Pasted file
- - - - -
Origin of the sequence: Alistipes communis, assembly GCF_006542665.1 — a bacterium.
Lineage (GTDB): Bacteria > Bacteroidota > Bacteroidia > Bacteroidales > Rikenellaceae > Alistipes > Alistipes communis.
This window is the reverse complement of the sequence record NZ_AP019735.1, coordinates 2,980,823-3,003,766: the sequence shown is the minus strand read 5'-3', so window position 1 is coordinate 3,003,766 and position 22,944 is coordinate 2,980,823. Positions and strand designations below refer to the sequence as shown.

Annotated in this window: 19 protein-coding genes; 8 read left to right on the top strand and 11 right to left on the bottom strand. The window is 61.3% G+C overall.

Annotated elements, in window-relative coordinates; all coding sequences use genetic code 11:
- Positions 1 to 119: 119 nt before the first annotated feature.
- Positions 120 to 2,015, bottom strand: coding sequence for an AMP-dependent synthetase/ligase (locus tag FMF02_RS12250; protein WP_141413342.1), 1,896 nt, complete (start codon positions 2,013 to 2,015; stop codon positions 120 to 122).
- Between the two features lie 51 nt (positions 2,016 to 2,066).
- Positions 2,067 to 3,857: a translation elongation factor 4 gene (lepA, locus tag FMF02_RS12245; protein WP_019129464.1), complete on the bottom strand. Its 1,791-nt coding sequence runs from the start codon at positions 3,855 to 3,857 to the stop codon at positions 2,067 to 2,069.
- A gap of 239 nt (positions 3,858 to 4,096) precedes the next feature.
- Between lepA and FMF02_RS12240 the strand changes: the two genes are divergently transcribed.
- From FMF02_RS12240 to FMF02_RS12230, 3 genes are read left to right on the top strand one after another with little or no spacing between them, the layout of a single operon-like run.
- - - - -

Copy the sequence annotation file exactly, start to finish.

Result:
Origin of the sequence: Alistipes communis, assembly GCF_006542665.1 — a bacterium.
Lineage (GTDB): Bacteria > Bacteroidota > Bacteroidia > Bacteroidales > Rikenellaceae > Alistipes > Alistipes communis.
This window is the reverse complement of the sequence record NZ_AP019735.1, coordinates 2,980,823-3,003,766: the sequence shown is the minus strand read 5'-3', so window position 1 is coordinate 3,003,766 and position 22,944 is coordinate 2,980,823. Positions and strand designations below refer to the sequence as shown.

Annotated in this window: 19 protein-coding genes; 8 read left to right on the top strand and 11 right to left on the bottom strand. The window is 61.3% G+C overall.

Annotated elements, in window-relative coordinates; all coding sequences use genetic code 11:
- Positions 1 to 119: 119 nt before the first annotated feature.
- Positions 120 to 2,015, bottom strand: coding sequence for an AMP-dependent synthetase/ligase (locus tag FMF02_RS12250; protein WP_141413342.1), 1,896 nt, complete (start codon positions 2,013 to 2,015; stop codon positions 120 to 122).
- Between the two features lie 51 nt (positions 2,016 to 2,066).
- Positions 2,067 to 3,857: a translation elongation factor 4 gene (lepA, locus tag FMF02_RS12245; protein WP_019129464.1), complete on the bottom strand. Its 1,791-nt coding sequence runs from the start codon at positions 3,855 to 3,857 to the stop codon at positions 2,067 to 2,069.
- A gap of 239 nt (positions 3,858 to 4,096) precedes the next feature.
- Between lepA and FMF02_RS12240 the strand changes: the two genes are divergently transcribed.
- From FMF02_RS12240 to FMF02_RS12230, 3 genes are read left to right on the top strand one after another with little or no spacing between them, the layout of a single operon-like run.